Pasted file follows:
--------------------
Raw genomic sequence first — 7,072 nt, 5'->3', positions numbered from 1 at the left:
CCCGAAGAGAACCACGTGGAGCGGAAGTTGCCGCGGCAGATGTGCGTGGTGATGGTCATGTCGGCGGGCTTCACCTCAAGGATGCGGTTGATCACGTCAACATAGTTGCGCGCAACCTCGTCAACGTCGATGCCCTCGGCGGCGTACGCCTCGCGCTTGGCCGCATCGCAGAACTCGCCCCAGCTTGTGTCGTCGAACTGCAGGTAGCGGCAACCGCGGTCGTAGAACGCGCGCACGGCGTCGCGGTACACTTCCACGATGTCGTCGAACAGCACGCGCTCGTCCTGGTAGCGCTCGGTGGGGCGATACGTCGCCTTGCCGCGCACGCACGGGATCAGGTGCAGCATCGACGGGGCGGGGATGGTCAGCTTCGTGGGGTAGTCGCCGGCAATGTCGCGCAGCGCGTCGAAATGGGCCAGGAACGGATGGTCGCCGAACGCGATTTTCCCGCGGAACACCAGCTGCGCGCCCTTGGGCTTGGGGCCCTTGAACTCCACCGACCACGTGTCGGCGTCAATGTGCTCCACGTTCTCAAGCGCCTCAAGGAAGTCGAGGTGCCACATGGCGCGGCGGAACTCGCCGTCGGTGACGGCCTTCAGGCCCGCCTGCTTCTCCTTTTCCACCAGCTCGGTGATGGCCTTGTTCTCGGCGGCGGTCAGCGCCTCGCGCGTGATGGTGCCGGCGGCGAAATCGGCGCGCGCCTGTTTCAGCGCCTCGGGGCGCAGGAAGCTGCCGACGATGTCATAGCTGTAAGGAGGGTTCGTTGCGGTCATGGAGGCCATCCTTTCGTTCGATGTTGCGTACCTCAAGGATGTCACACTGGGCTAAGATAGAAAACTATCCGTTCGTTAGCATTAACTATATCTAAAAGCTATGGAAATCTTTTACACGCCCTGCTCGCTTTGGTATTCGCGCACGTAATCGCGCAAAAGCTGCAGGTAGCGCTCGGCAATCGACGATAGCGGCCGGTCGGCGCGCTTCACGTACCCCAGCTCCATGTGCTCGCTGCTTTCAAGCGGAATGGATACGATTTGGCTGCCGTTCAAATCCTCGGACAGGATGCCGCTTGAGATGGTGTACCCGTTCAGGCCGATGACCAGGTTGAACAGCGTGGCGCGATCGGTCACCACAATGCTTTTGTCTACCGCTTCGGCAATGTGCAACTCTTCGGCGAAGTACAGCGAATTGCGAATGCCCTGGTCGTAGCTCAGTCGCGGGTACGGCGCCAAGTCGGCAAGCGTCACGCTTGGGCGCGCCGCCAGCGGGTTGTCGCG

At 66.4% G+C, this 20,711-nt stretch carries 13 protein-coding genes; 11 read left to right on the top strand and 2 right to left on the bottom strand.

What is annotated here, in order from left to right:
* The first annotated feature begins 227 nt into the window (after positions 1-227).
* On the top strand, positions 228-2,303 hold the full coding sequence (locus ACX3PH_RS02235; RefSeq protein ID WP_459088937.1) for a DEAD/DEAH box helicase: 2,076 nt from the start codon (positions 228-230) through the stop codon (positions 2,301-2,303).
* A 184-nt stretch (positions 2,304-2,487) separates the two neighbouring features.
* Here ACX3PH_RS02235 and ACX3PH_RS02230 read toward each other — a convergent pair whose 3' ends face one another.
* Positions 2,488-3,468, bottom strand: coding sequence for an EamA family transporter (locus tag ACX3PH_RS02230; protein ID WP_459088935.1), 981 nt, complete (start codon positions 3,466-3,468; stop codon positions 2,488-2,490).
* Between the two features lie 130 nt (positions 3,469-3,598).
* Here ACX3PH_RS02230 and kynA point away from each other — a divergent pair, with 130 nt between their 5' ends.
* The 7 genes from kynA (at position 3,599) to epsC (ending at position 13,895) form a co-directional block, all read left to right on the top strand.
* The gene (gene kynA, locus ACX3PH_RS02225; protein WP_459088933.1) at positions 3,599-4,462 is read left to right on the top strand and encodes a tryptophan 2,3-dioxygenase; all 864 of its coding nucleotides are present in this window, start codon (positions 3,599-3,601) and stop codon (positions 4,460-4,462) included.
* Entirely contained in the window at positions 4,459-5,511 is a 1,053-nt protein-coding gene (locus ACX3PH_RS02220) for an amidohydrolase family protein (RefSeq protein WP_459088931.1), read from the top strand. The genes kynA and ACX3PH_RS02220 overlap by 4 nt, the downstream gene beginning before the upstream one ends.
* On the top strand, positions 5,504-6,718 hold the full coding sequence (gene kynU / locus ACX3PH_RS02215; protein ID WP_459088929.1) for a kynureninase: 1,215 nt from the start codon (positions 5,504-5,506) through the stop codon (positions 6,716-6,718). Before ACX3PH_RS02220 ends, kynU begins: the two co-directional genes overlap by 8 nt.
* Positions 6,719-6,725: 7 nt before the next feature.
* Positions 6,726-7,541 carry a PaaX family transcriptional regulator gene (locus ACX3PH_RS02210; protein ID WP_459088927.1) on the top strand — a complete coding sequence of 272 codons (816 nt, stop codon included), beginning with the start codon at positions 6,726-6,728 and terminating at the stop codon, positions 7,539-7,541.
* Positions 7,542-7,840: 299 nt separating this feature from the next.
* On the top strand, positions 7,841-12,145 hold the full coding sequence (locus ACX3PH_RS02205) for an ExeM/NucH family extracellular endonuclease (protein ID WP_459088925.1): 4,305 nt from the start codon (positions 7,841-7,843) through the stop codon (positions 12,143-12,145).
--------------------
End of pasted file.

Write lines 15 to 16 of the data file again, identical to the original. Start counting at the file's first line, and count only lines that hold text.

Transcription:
* On the top strand, positions 5,504-6,718 hold the full coding sequence (gene kynU / locus ACX3PH_RS02215; protein ID WP_459088929.1) for a kynureninase: 1,215 nt from the start codon (positions 5,504-5,506) through the stop codon (positions 6,716-6,718). Before ACX3PH_RS02220 ends, kynU begins: the two co-directional genes overlap by 8 nt.
* Positions 6,719-6,725: 7 nt before the next feature.